Initial thoughts might be that the club would set up closed and potentially be noticeably draw biased, but that is far from reality. The U22 sets up very neutral to this reviewer’s eye, and more than that, the ball flight was neutral as well. The common fear for some with larger and more GI style hybrids is the propensity for them to be easy-to-hook, the Be ZEAL though proved to be not only neutral, but workable both ways and in fact it was easy to hit left to right (for RH reviewer).

Additionally, Honma has put massive emphasis on the Be ZEAL line for being as playable as possible, and in the hybrids that meant progressive sizes and internal weight placement to maximize the center-of-gravity for each head to offer high initial launch angles that work to a high overall peak height. The reality is, most golfers don’t hit the ball as high as they think, and when it comes to hybrids and fairways, a lower flight makes it very hard to hit those clubs into greens and hold the putting surface. The Be ZEAL U22 did a tremendous job of rectifying this as everyone who hit it saw a high launch and flight but even with stronger swingers the flight never hit the point of ballooning or diminishing returns.

The higher launch/flight is going to be the big selling feature for the Be ZEAL hybrids at first glance, but the real surprise of the design for this reviewer was with the spin. The overall spin numbers seen off of the head were much lower than anticipated, and combined with the impressive initial launch makes this much more of a point-and-shoot hybrid than a shot-makers design which makes perfect sense in a more GI type design. While low spin in a hybrid tends to scare some, the high launch/flight allowed for sharper decent angle into greens that let it be hit into pins with little fear of releasing through the surface.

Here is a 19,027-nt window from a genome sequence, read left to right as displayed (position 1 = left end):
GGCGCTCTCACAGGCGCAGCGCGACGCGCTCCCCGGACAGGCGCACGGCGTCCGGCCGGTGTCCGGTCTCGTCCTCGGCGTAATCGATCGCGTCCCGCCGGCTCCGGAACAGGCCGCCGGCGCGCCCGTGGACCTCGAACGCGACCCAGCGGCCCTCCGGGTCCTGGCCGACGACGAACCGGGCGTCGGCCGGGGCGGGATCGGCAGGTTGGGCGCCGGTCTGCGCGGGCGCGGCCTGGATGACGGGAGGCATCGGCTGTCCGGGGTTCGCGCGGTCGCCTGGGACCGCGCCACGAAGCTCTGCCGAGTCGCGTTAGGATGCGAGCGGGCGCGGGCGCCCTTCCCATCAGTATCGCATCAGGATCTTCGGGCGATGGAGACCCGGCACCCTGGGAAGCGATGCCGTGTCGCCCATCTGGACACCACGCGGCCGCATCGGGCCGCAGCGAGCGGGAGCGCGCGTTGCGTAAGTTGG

Naturally though, when it comes to hybrids the main curiosities for golfers are always distance potential and playability. For distance, the previously discussed high launch/flight combined with the low spin and ultra-light shaft let this fully stainless-steel design hit the typical hybrid distance gaps one would expect. This means that it plays longer than a direct iron replacement gap-to-gap in the opinion of this reviewer, but its distance makes it a much more playable option than a long iron is going to be for most amateurs. There is ample forgiveness thanks to the weight placement in the large overall footprint that really allowed for the feeling of getting away with misses one probably should not, laterally on the face and on the heel side in particular it really showed what it is capable of. Mix into this the decision to give the design a bit of a “keel” or roundness to the sole let it cut through the rough well despite the large footprint, but thankfully the more rounded face (meaning no squared off toe) keeps the face tight to the surface when hitting off tight lies.

Parting Thoughts:

The U22 hybrid was undeniably the show stealer of the clubs that this reviewer was able to work with from the Be ZEAL lineup. The absolute focus of Honma here was to do things that would facilitate making it a fun and useful club for golfers who need help in the areas of launch, speed, and forgiveness. With that said, it proved to be the head turner because it worked equally well in the 22° spot for even the better players thanks to its overall neutrality and outright consistency. The Be ZEAL line may not feature the flashy materials or catchphrases of other clubs on the market right now, but if they can be found in your area they are certainly worth a look.  For  more information on the Be ZEAL line, and other Honma offerings, please visit their website www.honmagolfusa.com.

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James Miles
James is a staff writer for The Hackers Paradise along with being a professional educator. With his background in education James seeks to broaden his own knowledge while also sharing it with all those who share his passion for the game.